Tuesday January 22 — Lawson Naidoo
Arriving in Sekondi after a fascinating yet arduous road trip from the capital, Accra, I am bewildered by the sight of the brand-spanking-new Sekondi Sports Stadium. It is an oasis in the desert that is Sekondi. The stadium resembles a space ship dropped in the middle of nowhere. Built by Chinese contractors and imported Chinese labourers, this 20 000-seater stadium is impressive.
Sekondi is joined at the hip by its Siamese twin town, Takoradi, the enchanting beach resort on this stretch of the Cape coast. Joined they may be, yet they are vastly different. Sekondi looks about as interesting as Secunda, while Takoradi holds the promise of undiscovered treasures like the Wild Coast.
The Mighty Elephants edged out the match 1-0 over the Super Eagles with a special goal by Chelsea’s Solomon Kalou after a great run and dribble through the static Nigerian defence midway through the second half.
Accompanied by “Mama T”, the disarmingly charming woman from Nike who looks after its sponsored African (and East European) players, I head for the team hotels after the game so Mama T can check that her players are happy — these players are based across Europe and this is a wonderful opportunity for her to see them all in one country, at least.
The Nigerian team hotel is marshalled and patrolled by the Ghanaian police, security personnel and officials from the Nigerian Football Association. All visitors are screened at the gate and very few get through. The Nigerian team have secured the whole hotel and the players express their gratitude for the peace and quiet this affords them: no bustling fans, autograph hunters and ravenous media to disturb their tranquil surrounds here. It takes a call to the coach of the Nigerian Under-23 team, with the exquisite nickname “World Cup” — to which he hopes to add the moniker “Olympic” if his charges defeat South Africa in Abuja in March — to get us into the hotel.
Once inside, players appear from all corners of the hotel to greet and embrace Mama T. We are soon sitting around with Yakubu, Taye Taiwo, Yobo, Mikel Obi, Ejide and Odemwingie (who was born in Uzbekistan). They are delighted to see Mama T, but the mood is flat and after a while the tension in the camp comes to the fore — the senior players are not happy with some of the team selections. They lament the tinkering with the team and contrast it with the settled look of the Mighty Elephants. They also feel neglected by their fans and talk of having played an “away” game against the Ivorians, yet Sekondi is closer to Nigeria than Côte d’Ivoire. The Ivorian fans certainly outnumbered their opponents in the stadium in numbers and in decibels.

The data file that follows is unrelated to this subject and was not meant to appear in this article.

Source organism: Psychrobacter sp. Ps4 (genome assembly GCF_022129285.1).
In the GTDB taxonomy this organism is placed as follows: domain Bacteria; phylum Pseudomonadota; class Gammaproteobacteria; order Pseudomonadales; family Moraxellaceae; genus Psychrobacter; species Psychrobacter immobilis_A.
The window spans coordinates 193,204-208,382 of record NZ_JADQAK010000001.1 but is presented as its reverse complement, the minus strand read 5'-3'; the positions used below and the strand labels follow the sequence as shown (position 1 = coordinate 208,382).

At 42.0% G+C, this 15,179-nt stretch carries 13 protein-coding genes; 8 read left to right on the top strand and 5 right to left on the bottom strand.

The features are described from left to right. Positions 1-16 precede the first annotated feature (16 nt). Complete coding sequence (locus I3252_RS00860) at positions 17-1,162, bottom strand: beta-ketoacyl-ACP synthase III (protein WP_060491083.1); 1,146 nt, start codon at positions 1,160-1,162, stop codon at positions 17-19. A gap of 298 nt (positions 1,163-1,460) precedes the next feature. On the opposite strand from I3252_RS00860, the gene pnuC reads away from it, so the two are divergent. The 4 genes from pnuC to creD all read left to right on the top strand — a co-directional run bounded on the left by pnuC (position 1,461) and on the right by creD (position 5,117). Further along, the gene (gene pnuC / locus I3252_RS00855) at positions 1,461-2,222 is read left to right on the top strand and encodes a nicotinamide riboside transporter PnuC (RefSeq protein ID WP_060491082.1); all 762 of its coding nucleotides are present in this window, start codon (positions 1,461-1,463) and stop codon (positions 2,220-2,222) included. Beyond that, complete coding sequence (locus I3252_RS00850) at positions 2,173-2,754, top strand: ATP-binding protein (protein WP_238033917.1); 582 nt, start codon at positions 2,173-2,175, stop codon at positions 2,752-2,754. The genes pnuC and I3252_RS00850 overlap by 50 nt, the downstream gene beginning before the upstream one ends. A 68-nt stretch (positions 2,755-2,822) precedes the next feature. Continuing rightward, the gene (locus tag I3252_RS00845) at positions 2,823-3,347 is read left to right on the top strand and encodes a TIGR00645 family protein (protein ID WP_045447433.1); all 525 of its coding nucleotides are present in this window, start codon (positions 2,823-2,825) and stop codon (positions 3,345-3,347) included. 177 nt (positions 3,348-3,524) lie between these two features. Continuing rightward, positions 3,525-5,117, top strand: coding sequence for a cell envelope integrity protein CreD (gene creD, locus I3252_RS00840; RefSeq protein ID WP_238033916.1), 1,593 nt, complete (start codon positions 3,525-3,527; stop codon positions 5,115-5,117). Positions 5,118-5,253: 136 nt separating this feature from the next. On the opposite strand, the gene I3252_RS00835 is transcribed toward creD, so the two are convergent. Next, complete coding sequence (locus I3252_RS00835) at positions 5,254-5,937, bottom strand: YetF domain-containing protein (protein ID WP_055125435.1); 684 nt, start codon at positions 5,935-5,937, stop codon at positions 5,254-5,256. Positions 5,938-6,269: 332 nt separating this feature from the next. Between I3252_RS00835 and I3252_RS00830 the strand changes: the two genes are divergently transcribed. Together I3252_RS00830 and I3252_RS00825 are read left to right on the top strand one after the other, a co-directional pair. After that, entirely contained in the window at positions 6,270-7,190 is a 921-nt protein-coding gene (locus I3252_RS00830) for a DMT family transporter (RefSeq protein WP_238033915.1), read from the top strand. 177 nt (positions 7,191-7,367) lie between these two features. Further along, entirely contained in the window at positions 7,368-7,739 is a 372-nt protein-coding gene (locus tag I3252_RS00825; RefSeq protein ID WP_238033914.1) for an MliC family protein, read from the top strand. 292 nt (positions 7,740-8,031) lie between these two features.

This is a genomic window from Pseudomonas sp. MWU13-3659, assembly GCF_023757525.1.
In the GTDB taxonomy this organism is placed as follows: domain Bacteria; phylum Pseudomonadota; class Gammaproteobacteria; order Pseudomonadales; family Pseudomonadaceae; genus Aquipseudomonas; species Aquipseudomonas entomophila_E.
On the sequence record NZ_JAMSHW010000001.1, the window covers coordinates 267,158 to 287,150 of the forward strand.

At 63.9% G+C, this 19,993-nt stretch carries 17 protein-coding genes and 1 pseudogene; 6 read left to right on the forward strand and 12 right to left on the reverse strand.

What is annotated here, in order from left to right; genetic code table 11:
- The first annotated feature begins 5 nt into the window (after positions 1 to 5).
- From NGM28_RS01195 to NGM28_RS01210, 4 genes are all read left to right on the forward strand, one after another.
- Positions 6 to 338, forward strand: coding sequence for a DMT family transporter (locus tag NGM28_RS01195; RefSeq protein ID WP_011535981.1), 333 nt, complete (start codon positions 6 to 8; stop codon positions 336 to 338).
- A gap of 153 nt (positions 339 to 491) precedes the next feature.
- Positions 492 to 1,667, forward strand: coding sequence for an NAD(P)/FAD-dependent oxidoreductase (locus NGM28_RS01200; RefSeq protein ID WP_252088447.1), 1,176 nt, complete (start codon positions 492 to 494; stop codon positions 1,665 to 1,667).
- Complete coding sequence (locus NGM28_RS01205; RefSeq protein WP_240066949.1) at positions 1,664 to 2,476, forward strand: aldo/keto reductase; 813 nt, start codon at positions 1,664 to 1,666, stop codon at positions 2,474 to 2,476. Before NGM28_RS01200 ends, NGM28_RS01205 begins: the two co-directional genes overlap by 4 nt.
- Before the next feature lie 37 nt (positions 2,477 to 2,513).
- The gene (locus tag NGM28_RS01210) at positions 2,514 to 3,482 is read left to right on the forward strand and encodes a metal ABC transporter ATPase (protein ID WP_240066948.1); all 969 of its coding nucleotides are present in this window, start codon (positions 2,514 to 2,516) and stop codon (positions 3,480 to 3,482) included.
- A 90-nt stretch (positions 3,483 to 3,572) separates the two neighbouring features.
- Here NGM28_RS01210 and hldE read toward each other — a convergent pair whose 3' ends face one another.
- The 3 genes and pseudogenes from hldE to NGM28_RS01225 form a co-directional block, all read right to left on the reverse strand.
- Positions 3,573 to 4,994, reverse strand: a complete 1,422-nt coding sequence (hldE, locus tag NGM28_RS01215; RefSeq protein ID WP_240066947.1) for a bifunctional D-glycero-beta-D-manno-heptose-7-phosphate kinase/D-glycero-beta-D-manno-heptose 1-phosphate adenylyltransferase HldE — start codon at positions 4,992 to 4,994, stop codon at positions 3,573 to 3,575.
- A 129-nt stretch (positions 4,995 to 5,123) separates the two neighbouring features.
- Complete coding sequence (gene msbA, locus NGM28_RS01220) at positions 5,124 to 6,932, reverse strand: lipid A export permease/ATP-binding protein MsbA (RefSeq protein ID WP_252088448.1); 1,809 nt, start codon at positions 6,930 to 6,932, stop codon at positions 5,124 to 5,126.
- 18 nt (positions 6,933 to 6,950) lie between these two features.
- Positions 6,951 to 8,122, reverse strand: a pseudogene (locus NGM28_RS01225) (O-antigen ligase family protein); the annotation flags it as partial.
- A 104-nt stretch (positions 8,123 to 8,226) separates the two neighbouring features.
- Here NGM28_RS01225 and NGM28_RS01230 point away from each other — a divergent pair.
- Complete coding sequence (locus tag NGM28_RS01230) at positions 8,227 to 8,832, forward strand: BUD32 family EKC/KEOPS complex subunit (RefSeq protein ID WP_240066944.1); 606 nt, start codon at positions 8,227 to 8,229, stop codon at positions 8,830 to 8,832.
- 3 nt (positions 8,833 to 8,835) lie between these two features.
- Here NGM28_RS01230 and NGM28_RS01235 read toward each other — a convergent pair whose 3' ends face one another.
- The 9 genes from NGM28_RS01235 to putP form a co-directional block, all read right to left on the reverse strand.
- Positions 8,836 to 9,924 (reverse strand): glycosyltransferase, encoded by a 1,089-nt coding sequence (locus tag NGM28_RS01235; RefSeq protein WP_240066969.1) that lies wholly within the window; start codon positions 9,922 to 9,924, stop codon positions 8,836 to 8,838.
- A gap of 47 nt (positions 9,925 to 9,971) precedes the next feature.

A prayer meeting gets under way within earshot and Odemwingie excuses himself to join the prayers. Meanwhile, Bertie Vogts and his team of technical advisers sit in the restaurant deep in discussions.
The players talk of regrouping, winning their remaining group games and advancing to the next round, but their confidence and swagger has been severely dented by this defeat. After the game the Nigerian fans who arrogantly predicted that Nigeria were in town to take the Cup “home” were despondent to the extent of giving up on their team making it past Mali and Benin.
It is easier to gain access to the Ivorian hotel. It is much later now and most players are in their rooms, but word gets round that Mama T is here. The imposing figure of Didier Drogba appears after a while — it is his first meeting with Mama T. She usually deals with him via his agent.
He is a gentle and humble soul to whom playing in the showpiece event of African football means so much. He is passionate about playing at “home” and becomes embarrassed when told that our film crew earlier travelled on a bus from the Ivorian border with fans from his village who said they were on the way to “see their son play”.
He was very pumped up during the game and it has not all worn off yet, but it is now blended with the exhilaration of having dealt a body blow to their big enemy. Asked about the prospect of playing alongside Nicholas Anelka at Chelsea, Drogba responds warmly, saying that he knows him well and he is looking forward to creating a partnership with him that will terrorise English and European defences. So is Drogba set to stay at Chelsea?
As we leave he cautions us to be safe on the road as we prepare for the four-hour trek back to Accra. A night with the stars almost ends in a night under the stars as we nearly run out of fuel on the way back!
In victory and defeat, both teams demonstrated how much this tournament means to them — they may be huge stars in Europe but their heart is at “home” in Africa. They are playing for their villagers, their teams, their nations, but most of all they are playing for Africa.